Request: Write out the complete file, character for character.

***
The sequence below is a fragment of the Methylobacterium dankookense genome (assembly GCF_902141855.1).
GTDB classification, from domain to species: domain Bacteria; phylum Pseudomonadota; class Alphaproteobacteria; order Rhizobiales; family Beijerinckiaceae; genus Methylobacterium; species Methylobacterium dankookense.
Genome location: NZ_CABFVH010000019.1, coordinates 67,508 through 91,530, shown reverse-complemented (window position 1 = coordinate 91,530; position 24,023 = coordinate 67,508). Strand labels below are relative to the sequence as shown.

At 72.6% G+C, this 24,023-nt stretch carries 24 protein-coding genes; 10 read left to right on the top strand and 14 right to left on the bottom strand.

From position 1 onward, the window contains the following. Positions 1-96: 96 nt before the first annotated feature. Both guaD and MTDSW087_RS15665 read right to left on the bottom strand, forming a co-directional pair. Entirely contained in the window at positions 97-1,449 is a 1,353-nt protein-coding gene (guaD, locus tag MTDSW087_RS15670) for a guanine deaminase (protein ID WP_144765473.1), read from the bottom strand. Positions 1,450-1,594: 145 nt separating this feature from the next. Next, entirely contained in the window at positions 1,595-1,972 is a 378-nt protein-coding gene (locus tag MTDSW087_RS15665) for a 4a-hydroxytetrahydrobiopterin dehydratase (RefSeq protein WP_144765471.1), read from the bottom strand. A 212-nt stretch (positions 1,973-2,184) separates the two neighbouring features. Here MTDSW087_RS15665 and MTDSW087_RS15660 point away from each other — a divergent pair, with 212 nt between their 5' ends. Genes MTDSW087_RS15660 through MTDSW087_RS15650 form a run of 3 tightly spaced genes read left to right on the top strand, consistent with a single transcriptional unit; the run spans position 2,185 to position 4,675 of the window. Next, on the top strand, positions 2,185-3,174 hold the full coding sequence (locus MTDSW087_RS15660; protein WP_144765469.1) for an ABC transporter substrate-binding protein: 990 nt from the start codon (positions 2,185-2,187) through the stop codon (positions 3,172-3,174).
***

The sequence below is a fragment of the Methylobacterium dankookense genome (assembly GCF_902141855.1).
GTDB classification, from domain to species: domain Bacteria; phylum Pseudomonadota; class Alphaproteobacteria; order Rhizobiales; family Beijerinckiaceae; genus Methylobacterium; species Methylobacterium dankookense.
Genome location: NZ_CABFVH010000019.1, coordinates 67,508 through 91,530, shown reverse-complemented (window position 1 = coordinate 91,530; position 24,023 = coordinate 67,508). Strand labels below are relative to the sequence as shown.

At 72.6% G+C, this 24,023-nt stretch carries 24 protein-coding genes; 10 read left to right on the top strand and 14 right to left on the bottom strand.

From position 1 onward, the window contains the following. Positions 1-96: 96 nt before the first annotated feature. Both guaD and MTDSW087_RS15665 read right to left on the bottom strand, forming a co-directional pair. Entirely contained in the window at positions 97-1,449 is a 1,353-nt protein-coding gene (guaD, locus tag MTDSW087_RS15670) for a guanine deaminase (protein ID WP_144765473.1), read from the bottom strand. Positions 1,450-1,594: 145 nt separating this feature from the next. Next, entirely contained in the window at positions 1,595-1,972 is a 378-nt protein-coding gene (locus tag MTDSW087_RS15665) for a 4a-hydroxytetrahydrobiopterin dehydratase (RefSeq protein WP_144765471.1), read from the bottom strand. A 212-nt stretch (positions 1,973-2,184) separates the two neighbouring features. Here MTDSW087_RS15665 and MTDSW087_RS15660 point away from each other — a divergent pair, with 212 nt between their 5' ends. Genes MTDSW087_RS15660 through MTDSW087_RS15650 form a run of 3 tightly spaced genes read left to right on the top strand, consistent with a single transcriptional unit; the run spans position 2,185 to position 4,675 of the window. Next, on the top strand, positions 2,185-3,174 hold the full coding sequence (locus MTDSW087_RS15660; protein WP_144765469.1) for an ABC transporter substrate-binding protein: 990 nt from the start codon (positions 2,185-2,187) through the stop codon (positions 3,172-3,174).